Lens Filters: Forgotten Photography Tech

Lens Filters: Forgotten Photography Tech

Campbell Faulkner
Mar 31, 2011

The spread of easy to use photo editing software has rendered filters a thing of the past to most digital photographers. We find this tragic as the effects and benefits of using a filter on the end of your lens far exceeds what can be achieved with digital means. Check below the jump for our take to moving into the world of lens filters.

When we first cut our teeth with SLRs, the only form of photography was practiced with film. Kodachrome and black and white (B&W) film demanded that we practice with filters to achieved the proper color balance. Additionally, many of the neat tricks that can be applied on Photoshop formerly had to be applied by manipulating the light that stuck the film. Once we moved up to a digital SLR, we forgot the importance and neat effects that can be achieved by using lens filters.

Filters are an odd beast that most casual SLR users did not take the time to use even in the days of film. Their tangible benefit is that the effects they can achieve are striking and direct. Since they affect the light that actually hits the photo sensor, they can directly manipulate an image. Instead of just applying algorithms to information, filters can manipulate crucial bits of light that make up a photograph. Digital B&W photos can really benefit from a dedicated B&W filter allowing a digital photo to look more like an old school photo. Older SLRs benefit from color shifting filters if you notice that your camera takes particularly cool or warm photos.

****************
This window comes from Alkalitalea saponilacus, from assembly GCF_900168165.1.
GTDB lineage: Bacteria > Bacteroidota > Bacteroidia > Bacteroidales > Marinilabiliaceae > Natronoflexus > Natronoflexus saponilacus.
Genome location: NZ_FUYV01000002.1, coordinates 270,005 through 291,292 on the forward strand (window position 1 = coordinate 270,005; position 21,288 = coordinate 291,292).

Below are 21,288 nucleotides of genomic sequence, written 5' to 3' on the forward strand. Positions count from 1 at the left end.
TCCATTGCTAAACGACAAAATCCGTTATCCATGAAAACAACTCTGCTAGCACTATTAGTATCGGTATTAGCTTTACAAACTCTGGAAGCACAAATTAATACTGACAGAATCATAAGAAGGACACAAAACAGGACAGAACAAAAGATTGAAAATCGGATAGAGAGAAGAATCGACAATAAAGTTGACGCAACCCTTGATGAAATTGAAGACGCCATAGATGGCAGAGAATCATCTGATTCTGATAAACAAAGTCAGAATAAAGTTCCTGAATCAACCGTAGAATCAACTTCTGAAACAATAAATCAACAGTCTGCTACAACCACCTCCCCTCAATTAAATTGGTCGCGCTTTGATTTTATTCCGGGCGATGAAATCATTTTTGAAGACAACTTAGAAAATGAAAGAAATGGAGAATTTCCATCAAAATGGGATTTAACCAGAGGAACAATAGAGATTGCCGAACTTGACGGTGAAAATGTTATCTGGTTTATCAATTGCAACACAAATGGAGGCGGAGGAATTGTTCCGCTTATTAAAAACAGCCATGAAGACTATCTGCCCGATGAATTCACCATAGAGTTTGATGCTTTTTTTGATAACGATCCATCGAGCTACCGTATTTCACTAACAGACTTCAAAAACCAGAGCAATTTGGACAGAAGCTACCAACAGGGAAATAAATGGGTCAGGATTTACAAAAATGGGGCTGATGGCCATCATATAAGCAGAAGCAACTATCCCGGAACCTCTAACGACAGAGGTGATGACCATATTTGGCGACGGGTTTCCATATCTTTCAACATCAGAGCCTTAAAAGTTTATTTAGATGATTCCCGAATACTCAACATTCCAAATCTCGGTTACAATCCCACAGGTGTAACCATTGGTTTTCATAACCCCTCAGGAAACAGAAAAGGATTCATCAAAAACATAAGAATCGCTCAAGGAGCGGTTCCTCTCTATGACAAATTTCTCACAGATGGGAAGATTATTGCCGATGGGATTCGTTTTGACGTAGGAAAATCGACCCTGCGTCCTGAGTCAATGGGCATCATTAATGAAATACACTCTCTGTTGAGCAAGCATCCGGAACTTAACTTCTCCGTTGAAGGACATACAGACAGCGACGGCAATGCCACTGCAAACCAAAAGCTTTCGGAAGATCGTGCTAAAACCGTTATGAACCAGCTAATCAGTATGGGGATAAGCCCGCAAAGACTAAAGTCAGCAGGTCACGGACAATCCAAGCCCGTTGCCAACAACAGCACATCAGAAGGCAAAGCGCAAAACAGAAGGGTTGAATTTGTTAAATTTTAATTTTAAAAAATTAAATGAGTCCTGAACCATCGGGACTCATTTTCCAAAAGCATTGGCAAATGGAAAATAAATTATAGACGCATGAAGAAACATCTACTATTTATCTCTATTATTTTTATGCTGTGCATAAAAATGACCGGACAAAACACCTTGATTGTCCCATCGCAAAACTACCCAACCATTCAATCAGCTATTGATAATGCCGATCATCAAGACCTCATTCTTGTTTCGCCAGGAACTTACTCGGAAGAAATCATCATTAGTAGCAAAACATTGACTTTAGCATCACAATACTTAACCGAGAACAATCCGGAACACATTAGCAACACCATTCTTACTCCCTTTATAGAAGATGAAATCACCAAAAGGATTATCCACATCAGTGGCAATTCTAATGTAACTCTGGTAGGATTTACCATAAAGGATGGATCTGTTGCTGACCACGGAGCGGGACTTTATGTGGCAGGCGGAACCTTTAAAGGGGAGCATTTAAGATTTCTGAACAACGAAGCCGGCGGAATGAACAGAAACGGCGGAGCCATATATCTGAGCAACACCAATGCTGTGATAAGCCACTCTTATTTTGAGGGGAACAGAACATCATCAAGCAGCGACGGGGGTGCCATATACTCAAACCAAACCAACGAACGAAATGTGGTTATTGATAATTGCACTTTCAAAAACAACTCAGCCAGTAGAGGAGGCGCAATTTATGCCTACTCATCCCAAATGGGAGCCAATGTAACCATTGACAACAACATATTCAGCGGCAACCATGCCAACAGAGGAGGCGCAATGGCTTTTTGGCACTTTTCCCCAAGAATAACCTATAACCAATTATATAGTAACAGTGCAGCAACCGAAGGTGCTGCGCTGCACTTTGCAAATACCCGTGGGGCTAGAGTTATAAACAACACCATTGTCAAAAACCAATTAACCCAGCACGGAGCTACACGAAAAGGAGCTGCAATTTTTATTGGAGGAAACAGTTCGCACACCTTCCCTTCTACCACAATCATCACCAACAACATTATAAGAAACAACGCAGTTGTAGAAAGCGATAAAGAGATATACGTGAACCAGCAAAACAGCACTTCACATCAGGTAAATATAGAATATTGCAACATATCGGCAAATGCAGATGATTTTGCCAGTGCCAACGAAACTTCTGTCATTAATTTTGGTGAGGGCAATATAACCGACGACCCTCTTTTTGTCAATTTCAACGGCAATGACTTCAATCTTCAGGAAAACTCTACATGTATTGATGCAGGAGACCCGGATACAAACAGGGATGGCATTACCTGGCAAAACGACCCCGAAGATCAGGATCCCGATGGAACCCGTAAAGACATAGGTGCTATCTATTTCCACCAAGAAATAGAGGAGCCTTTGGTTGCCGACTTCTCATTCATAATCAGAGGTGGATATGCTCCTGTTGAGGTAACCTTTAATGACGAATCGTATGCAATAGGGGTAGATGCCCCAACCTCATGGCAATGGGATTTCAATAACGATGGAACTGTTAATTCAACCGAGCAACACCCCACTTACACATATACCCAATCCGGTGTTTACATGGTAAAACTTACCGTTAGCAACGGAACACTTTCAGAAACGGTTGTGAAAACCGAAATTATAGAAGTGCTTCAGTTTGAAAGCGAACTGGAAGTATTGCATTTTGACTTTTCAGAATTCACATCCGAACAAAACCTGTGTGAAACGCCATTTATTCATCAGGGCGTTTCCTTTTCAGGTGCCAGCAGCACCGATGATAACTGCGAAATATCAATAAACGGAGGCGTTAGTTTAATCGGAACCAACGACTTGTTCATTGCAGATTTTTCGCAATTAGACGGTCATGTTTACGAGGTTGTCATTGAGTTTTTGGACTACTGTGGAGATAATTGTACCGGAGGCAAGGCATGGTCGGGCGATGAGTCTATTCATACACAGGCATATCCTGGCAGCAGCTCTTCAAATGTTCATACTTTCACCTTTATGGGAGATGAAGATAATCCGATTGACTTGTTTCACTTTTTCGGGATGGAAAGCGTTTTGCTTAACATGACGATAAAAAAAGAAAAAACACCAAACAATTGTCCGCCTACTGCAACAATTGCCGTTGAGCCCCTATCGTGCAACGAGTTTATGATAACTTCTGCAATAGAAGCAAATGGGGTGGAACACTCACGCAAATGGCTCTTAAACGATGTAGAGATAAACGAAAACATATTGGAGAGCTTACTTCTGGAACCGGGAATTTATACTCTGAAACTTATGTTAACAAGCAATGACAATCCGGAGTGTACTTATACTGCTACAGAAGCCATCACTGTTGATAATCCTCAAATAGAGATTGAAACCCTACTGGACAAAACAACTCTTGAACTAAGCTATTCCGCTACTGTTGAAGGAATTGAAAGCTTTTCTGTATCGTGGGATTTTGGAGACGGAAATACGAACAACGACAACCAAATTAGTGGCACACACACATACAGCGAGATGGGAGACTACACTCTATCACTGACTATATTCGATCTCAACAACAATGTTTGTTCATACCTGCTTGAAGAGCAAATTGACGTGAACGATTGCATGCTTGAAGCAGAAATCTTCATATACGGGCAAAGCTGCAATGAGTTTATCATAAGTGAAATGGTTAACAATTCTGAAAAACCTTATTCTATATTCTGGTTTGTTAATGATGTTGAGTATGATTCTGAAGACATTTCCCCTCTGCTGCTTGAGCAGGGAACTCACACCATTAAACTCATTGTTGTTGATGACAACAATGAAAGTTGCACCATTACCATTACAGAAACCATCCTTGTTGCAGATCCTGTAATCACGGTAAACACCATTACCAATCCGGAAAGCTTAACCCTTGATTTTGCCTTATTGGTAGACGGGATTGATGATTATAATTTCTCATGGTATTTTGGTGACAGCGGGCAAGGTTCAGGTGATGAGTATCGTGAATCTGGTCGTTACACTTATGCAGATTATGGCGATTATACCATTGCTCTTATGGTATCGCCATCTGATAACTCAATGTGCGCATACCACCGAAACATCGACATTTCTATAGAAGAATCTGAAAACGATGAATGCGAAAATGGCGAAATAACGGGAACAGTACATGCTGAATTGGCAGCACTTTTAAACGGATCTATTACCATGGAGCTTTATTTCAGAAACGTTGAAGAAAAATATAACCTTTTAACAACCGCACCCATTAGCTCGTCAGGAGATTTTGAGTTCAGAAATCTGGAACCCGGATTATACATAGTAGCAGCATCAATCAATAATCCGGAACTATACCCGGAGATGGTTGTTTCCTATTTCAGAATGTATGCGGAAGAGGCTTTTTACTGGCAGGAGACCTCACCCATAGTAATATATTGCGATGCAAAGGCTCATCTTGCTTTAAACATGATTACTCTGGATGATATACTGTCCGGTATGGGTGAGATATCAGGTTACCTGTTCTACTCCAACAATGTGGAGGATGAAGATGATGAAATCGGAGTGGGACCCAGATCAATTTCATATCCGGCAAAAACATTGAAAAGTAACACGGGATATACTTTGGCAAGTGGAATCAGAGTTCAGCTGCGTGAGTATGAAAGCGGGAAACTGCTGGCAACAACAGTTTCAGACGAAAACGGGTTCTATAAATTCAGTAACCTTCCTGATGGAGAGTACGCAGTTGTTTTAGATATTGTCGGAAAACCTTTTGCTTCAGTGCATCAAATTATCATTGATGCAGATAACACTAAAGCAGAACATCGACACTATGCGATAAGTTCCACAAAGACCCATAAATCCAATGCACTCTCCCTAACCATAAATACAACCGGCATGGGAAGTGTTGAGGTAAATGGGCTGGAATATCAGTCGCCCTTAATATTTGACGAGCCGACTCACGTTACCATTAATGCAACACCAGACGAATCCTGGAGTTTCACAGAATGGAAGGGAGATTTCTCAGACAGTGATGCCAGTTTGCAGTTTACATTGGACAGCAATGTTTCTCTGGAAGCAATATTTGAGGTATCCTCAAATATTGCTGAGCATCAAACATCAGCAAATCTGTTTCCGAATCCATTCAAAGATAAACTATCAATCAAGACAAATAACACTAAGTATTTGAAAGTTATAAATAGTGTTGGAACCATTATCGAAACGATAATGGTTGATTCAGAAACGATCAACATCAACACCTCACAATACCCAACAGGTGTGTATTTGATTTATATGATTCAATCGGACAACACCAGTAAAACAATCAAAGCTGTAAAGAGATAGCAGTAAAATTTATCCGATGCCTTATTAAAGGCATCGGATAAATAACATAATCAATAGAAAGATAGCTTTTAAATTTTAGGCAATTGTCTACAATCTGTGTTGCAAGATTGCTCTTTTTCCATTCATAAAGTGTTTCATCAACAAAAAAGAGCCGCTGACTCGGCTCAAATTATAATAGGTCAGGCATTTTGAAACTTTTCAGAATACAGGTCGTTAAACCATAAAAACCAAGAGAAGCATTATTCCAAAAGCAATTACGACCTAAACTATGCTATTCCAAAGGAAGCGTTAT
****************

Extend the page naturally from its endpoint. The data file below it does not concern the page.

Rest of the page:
The effects cannot really be understated; just try attaching a circular polarizing filter and let it help you unlock the amazing photographic potential by only letting parallel wavelengths strike to the image sensor. Neutral density (ND) filters are also a boon on modern digital SLRs due to their amazing light sensitivity. ND filters block light allowing the photographer to use a wider aperture to take a photo in particularly bright light, achieving results that post processing just cannot duplicate. Just remember, using a filter is not especially easy and takes practice, but if you enjoy the challenge of photography, we highly suggest adding filters to your camera bag.

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(Top image: Flickr member cooljinny, camera image PhotpediaPhotos, both licensed under Creative Commons)

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